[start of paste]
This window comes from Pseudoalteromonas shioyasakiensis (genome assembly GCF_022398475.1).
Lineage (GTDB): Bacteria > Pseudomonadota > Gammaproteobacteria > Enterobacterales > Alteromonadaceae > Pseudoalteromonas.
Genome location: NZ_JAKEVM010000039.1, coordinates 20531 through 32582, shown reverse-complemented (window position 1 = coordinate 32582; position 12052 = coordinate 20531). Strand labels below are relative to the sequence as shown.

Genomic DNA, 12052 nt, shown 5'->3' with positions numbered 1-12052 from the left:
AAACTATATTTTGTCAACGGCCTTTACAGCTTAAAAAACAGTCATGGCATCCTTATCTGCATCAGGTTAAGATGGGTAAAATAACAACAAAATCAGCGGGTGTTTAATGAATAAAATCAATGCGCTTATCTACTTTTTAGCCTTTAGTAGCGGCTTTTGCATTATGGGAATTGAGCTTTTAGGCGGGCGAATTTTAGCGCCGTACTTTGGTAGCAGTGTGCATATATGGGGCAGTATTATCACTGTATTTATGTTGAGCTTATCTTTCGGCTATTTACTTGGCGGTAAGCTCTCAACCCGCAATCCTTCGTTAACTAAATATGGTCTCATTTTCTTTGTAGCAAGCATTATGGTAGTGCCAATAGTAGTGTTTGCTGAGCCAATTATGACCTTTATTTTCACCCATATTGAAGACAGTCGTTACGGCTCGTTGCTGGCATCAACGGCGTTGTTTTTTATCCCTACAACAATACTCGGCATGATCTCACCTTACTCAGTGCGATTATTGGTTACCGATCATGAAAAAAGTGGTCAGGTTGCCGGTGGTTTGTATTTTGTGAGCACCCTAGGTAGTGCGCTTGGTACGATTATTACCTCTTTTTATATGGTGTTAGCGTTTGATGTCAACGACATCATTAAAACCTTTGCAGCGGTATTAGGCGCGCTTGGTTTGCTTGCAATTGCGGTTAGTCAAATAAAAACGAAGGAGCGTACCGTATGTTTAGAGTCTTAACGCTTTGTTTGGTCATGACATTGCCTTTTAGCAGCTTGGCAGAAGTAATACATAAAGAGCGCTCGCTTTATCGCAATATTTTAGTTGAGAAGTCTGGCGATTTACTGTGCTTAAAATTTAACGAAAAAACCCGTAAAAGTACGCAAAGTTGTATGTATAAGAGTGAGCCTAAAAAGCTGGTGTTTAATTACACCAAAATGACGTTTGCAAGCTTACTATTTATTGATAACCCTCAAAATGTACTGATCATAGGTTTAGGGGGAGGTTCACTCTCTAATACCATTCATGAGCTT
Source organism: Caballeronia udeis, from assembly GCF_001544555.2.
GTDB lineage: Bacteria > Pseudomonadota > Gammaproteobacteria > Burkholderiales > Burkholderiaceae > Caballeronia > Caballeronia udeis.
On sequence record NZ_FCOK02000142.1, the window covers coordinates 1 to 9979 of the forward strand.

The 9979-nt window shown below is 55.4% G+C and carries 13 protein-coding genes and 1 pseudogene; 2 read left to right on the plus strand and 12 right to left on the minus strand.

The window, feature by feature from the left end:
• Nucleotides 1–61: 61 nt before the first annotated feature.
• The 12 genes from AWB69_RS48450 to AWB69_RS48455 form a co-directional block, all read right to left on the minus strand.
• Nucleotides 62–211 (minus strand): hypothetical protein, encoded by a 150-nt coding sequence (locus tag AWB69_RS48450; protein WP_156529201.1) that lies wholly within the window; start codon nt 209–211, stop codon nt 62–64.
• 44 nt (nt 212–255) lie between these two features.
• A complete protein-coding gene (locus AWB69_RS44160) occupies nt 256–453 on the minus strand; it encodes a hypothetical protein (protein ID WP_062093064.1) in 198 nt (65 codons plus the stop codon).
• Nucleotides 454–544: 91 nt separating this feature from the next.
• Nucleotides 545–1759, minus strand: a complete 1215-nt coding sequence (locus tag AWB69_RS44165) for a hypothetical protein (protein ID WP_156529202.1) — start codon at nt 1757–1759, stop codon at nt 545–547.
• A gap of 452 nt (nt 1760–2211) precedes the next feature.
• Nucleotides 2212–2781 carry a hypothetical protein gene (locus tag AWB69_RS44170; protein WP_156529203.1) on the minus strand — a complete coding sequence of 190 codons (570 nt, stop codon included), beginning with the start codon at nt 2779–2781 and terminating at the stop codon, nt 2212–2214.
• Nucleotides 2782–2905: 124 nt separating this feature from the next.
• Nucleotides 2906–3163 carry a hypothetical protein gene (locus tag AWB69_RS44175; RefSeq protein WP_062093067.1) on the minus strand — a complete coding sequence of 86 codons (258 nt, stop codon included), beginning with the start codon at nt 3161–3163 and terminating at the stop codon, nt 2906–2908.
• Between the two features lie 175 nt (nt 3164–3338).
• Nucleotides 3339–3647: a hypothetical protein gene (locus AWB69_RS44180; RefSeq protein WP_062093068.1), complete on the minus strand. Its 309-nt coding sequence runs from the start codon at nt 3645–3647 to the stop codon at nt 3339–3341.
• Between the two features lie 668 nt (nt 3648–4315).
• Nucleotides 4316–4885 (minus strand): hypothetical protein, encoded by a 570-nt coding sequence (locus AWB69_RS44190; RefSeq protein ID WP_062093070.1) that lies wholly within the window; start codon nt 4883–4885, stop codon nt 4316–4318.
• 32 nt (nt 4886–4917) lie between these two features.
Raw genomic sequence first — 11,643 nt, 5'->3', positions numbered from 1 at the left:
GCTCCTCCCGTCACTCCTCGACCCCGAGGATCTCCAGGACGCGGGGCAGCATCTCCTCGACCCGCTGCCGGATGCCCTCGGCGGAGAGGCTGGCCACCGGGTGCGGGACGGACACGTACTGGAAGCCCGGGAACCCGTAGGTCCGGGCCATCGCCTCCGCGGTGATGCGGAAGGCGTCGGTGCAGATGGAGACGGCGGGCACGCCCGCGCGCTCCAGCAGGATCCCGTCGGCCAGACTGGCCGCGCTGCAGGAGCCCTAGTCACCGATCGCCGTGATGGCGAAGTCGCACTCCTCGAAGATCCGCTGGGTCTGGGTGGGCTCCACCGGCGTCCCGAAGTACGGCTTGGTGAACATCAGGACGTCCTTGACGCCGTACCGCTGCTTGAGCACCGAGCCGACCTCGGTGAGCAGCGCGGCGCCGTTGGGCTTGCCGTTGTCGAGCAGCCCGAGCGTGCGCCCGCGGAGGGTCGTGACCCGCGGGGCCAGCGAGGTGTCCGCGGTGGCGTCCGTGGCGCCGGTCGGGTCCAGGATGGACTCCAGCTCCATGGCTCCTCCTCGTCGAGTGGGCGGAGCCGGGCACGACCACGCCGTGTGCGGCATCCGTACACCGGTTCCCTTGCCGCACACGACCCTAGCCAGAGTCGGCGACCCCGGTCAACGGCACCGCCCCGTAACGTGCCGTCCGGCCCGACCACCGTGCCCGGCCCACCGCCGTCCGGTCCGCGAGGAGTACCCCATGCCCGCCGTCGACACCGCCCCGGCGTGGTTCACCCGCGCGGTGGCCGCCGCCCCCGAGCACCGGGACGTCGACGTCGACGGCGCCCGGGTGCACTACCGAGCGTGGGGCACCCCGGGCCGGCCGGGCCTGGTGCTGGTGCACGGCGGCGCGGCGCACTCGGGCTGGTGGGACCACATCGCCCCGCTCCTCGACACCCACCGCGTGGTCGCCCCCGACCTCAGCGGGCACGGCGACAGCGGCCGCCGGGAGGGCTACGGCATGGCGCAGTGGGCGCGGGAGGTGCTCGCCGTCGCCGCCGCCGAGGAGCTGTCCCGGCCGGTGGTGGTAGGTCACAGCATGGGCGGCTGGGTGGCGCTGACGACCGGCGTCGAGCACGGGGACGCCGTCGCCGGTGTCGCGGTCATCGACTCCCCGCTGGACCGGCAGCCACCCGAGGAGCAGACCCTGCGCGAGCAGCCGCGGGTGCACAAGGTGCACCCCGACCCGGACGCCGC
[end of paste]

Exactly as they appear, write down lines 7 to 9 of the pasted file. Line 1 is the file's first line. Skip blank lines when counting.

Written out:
GTDB lineage: Bacteria > Pseudomonadota > Gammaproteobacteria > Burkholderiales > Burkholderiaceae > Caballeronia > Caballeronia udeis.
On sequence record NZ_FCOK02000142.1, the window covers coordinates 1 to 9979 of the forward strand.

The 9979-nt window shown below is 55.4% G+C and carries 13 protein-coding genes and 1 pseudogene; 2 read left to right on the plus strand and 12 right to left on the minus strand.